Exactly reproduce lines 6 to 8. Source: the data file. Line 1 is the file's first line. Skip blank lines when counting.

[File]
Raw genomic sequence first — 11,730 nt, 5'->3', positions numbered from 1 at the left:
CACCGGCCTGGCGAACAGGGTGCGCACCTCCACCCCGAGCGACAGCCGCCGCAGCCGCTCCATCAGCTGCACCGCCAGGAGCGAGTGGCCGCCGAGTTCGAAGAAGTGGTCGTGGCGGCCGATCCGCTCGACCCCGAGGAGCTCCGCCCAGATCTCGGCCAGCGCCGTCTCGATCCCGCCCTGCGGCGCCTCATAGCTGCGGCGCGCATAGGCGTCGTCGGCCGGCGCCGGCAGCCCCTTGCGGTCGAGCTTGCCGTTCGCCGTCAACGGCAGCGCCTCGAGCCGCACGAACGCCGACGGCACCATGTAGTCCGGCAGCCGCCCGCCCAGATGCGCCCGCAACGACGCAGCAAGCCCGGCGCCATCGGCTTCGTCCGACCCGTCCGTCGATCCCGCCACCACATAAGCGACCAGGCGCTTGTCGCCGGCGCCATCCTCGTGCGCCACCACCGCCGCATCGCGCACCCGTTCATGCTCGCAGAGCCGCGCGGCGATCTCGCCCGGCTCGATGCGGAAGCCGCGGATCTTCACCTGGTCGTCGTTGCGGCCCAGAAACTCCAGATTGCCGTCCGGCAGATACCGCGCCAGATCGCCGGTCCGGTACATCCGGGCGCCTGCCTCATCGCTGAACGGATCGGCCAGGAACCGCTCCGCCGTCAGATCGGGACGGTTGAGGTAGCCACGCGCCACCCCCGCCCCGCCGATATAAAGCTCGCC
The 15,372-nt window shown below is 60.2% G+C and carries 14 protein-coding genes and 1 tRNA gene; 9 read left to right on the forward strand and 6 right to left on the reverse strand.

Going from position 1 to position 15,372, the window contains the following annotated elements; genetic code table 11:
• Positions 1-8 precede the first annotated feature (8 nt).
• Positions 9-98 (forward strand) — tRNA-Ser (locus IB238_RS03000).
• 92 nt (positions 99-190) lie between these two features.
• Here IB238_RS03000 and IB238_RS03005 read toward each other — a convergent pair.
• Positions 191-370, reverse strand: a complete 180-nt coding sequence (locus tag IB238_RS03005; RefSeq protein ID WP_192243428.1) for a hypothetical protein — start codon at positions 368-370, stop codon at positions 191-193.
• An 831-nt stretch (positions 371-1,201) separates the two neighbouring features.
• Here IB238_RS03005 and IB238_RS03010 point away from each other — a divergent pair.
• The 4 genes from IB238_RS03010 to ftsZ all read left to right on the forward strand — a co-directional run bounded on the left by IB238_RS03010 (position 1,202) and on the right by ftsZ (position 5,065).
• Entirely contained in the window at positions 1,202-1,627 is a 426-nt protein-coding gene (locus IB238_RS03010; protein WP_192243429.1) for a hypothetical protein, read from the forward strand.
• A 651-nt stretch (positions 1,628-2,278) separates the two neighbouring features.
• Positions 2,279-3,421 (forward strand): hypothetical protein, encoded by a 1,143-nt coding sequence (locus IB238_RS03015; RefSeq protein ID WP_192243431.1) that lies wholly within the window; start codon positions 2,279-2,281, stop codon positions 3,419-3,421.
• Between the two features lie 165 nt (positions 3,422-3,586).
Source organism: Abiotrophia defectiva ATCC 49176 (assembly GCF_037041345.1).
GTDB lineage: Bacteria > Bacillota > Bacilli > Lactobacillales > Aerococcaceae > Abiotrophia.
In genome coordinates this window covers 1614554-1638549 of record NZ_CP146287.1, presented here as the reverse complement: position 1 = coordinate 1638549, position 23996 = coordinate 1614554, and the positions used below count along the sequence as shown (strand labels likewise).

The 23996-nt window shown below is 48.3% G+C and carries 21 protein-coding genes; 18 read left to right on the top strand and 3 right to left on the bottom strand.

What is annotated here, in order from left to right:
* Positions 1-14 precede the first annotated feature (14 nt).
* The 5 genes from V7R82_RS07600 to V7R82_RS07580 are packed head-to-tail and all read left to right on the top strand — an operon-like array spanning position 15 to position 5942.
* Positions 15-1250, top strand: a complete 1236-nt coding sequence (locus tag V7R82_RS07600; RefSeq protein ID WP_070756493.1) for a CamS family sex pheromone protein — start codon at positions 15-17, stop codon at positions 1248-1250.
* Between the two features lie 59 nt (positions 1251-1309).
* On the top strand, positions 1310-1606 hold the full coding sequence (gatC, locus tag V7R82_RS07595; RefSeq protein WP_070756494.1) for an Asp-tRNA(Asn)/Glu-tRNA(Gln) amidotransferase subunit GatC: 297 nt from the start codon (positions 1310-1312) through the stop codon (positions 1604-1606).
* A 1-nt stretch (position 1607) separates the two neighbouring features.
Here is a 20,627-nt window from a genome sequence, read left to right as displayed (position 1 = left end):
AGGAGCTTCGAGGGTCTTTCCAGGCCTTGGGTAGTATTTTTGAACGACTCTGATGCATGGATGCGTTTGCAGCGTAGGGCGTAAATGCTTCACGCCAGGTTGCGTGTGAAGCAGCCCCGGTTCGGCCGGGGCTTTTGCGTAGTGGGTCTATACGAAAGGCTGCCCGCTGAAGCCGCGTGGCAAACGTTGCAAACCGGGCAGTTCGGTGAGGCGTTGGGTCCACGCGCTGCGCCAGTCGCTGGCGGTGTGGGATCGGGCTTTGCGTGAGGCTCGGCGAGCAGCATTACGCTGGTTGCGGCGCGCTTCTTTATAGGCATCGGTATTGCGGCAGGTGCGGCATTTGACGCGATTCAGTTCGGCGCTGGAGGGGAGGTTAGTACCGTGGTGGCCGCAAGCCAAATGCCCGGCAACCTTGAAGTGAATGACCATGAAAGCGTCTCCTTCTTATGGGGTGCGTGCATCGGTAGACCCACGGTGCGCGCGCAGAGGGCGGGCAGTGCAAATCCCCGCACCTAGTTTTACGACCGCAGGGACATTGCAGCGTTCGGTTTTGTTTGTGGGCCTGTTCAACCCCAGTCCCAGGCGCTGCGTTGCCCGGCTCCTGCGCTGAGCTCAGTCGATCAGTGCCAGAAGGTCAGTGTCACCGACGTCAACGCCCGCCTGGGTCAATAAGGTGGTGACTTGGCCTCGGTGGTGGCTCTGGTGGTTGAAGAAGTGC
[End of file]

• Positions 9-98 (forward strand) — tRNA-Ser (locus IB238_RS03000).
• 92 nt (positions 99-190) lie between these two features.
• Here IB238_RS03000 and IB238_RS03005 read toward each other — a convergent pair.